Health service delivery in hospitals may be hit today


Medical fraternity taking part in stir against NMC Bill

Service delivery in both public and private sector hospitals are likely to be affected on Wednesday as the medical fraternity, in response to a call by the Indian Medical Association, is taking part in a nationwide strike to protest against the contentious National Medical Commission Bill, which was passed by the Lok Sabha on Monday.

No essential services will be disrupted as casualty services, ICUs, labour rooms, and emergency surgeries will function as usual.

As the IMA has asked all its members to join the 24-hour strike and stay away from hospitals, outpatient clinics in both private and public sector hospitals could be under-staffed on Wednesday.

Many doctors are planning to avail themselves of the holiday declared in the State on account of Karkidaka Vavu also.

The Kerala Government Medical Officers’ Association said while it did not call for a boycott or shutdown of services, it had asked all members to cooperate with the strike to express solidarity with the IMA.

IMA charge

The IMA has been spearheading an agitation against the NMC Bill, which, it says, is an open validation of quackery by the Centre and will downgrade the quality of medical education.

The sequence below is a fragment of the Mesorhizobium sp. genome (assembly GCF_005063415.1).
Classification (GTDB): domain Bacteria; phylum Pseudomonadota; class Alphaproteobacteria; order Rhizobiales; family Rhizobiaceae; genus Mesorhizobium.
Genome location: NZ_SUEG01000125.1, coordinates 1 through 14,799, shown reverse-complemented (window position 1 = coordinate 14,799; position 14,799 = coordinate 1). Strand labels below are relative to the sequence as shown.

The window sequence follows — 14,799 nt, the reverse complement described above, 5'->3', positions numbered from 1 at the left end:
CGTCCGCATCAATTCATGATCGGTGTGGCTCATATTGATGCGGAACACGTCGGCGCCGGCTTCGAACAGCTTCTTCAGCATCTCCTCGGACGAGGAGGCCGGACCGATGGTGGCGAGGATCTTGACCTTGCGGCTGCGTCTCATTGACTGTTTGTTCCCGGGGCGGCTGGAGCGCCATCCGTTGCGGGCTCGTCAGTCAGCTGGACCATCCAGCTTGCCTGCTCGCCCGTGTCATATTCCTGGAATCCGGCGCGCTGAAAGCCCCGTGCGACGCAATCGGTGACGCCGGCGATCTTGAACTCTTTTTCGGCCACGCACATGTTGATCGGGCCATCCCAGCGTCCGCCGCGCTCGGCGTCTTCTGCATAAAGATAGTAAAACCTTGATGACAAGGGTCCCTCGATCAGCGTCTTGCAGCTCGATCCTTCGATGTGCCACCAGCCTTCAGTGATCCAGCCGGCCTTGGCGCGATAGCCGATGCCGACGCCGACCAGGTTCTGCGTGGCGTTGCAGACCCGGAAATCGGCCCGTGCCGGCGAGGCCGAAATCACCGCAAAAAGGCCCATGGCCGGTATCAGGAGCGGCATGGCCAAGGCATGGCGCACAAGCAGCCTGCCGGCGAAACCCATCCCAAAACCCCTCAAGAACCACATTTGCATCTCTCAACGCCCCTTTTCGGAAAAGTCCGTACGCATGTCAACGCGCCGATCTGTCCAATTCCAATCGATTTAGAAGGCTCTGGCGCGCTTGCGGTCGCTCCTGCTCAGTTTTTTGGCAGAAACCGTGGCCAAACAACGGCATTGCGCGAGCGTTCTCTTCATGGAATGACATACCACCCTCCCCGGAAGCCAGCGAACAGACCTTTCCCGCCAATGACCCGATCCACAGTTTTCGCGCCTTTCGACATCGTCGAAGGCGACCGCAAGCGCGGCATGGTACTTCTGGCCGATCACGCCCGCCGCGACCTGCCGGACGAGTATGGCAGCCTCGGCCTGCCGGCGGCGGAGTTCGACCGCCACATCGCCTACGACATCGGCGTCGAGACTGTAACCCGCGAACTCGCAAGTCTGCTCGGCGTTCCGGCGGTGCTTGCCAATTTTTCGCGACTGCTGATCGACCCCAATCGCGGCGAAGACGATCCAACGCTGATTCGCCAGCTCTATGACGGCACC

The Centre had dropped an earlier proposal in the NMC Bill to introduce a ‘bridge course’ to allow those from allied medical branches to practise modern medicine following widespread opposition by the medical fraternity.

However, the said clause has now been quietly replaced by Section 32 of the NMC Bill, which gives ‘limited licence to practise modern medicine at mid-level’ to ‘persons connected with modern scientific medical profession’ if they fulfil certain criteria.

The IMA points out that the said clause will allow at least 3.5 lakh people ‘connected with medicine’ to legitimately practise as doctors, which is nothing but a validation of quackery in medical profession.

Call to drop proposal

They said that Section 32, introduced under the guise of making up for the shortage of doctors, makes a mockery of the medical education in the country and puts the lives of people at peril.

The IMA demanded that society recognise the implications and respond to this dangerous move by the Centre and demanded that the latter withdraw this proposal.

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Printable version | Dec 7, 2019 4:13:28 AM |

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